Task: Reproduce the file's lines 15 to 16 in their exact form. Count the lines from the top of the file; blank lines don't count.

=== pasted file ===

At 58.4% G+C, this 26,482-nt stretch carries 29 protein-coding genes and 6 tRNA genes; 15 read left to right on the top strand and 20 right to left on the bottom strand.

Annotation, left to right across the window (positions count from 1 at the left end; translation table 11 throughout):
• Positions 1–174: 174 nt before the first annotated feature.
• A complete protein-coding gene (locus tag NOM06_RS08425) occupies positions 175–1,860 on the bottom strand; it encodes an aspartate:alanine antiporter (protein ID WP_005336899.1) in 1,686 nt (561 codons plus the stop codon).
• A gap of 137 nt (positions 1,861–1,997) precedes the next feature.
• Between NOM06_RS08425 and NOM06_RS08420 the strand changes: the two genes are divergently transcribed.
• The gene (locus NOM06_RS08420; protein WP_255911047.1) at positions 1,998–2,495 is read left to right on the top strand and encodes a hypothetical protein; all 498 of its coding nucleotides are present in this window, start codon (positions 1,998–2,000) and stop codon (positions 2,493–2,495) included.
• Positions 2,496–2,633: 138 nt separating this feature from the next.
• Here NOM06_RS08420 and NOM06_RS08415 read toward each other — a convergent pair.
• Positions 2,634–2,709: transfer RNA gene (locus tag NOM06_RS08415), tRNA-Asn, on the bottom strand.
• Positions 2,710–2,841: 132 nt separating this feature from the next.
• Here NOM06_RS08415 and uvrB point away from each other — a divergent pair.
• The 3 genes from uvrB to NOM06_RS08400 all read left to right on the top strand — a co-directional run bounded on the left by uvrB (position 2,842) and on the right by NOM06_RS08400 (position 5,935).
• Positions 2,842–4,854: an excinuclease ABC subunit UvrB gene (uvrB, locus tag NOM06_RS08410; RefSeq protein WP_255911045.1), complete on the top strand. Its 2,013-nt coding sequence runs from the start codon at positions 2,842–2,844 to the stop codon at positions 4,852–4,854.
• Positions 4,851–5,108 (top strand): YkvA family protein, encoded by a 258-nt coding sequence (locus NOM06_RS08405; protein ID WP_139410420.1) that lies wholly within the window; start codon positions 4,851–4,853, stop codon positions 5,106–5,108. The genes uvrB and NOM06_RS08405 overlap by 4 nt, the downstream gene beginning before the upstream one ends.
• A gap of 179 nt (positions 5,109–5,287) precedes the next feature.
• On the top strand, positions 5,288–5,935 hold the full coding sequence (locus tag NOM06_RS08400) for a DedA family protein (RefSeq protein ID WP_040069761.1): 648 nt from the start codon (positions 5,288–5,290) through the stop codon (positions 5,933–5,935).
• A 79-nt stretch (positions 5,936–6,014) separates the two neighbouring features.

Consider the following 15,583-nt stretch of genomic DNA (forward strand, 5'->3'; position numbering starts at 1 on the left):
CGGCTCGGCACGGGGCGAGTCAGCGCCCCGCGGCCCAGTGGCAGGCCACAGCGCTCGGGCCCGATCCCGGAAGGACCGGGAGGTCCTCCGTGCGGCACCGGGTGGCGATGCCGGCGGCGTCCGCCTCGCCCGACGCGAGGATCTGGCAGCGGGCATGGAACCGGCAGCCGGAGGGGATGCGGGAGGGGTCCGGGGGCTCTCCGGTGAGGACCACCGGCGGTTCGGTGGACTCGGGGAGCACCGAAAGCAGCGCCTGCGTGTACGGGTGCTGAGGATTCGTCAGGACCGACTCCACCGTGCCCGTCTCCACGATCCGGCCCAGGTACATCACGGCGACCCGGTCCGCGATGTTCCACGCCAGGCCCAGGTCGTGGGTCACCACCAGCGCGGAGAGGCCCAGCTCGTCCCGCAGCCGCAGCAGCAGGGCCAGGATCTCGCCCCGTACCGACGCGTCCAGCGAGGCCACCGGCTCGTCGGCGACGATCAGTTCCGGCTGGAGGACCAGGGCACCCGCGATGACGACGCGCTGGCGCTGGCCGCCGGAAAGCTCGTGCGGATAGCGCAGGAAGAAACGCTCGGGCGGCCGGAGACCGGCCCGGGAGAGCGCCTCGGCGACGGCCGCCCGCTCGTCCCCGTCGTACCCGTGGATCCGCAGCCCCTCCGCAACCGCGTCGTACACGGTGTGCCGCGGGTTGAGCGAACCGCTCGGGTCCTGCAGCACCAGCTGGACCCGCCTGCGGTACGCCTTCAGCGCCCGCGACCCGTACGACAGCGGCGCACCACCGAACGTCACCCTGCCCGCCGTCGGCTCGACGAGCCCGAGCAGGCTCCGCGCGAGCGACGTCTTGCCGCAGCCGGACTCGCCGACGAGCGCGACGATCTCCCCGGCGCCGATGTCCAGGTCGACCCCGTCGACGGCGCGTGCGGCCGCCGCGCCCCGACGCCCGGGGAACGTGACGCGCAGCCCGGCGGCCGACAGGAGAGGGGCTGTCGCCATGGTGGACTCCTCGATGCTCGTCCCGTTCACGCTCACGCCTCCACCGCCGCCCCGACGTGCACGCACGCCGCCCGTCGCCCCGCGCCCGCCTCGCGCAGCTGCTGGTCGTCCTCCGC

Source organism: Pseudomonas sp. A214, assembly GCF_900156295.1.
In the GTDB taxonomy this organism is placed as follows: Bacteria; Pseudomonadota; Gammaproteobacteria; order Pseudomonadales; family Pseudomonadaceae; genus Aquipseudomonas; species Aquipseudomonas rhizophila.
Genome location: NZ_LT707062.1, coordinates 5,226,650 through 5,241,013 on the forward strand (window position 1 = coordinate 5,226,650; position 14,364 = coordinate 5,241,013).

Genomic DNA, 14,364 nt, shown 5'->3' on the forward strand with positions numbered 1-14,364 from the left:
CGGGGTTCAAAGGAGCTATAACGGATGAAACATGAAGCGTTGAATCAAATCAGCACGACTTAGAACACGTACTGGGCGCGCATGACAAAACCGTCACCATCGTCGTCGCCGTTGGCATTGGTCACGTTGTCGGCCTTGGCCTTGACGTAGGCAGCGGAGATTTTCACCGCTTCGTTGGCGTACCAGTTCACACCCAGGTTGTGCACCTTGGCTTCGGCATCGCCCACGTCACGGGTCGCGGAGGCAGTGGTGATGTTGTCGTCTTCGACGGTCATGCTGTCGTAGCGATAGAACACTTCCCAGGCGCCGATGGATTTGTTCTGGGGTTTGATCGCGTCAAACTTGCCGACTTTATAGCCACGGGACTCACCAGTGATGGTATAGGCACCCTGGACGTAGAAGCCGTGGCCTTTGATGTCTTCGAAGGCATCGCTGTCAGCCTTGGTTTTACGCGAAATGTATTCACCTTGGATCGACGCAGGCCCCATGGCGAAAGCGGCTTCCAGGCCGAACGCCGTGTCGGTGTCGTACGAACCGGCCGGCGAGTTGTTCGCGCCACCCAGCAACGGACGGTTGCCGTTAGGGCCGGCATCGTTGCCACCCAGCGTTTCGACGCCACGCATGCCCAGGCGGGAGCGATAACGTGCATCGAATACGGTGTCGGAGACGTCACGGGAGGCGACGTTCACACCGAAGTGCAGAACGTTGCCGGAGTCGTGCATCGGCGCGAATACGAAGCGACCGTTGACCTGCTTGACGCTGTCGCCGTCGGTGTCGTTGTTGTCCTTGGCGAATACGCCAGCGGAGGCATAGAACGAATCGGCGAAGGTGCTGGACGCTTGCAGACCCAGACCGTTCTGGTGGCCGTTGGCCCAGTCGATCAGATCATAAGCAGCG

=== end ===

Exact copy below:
• Positions 4,851–5,108 (top strand): YkvA family protein, encoded by a 258-nt coding sequence (locus NOM06_RS08405; protein ID WP_139410420.1) that lies wholly within the window; start codon positions 4,851–4,853, stop codon positions 5,106–5,108. The genes uvrB and NOM06_RS08405 overlap by 4 nt, the downstream gene beginning before the upstream one ends.
• A gap of 179 nt (positions 5,109–5,287) precedes the next feature.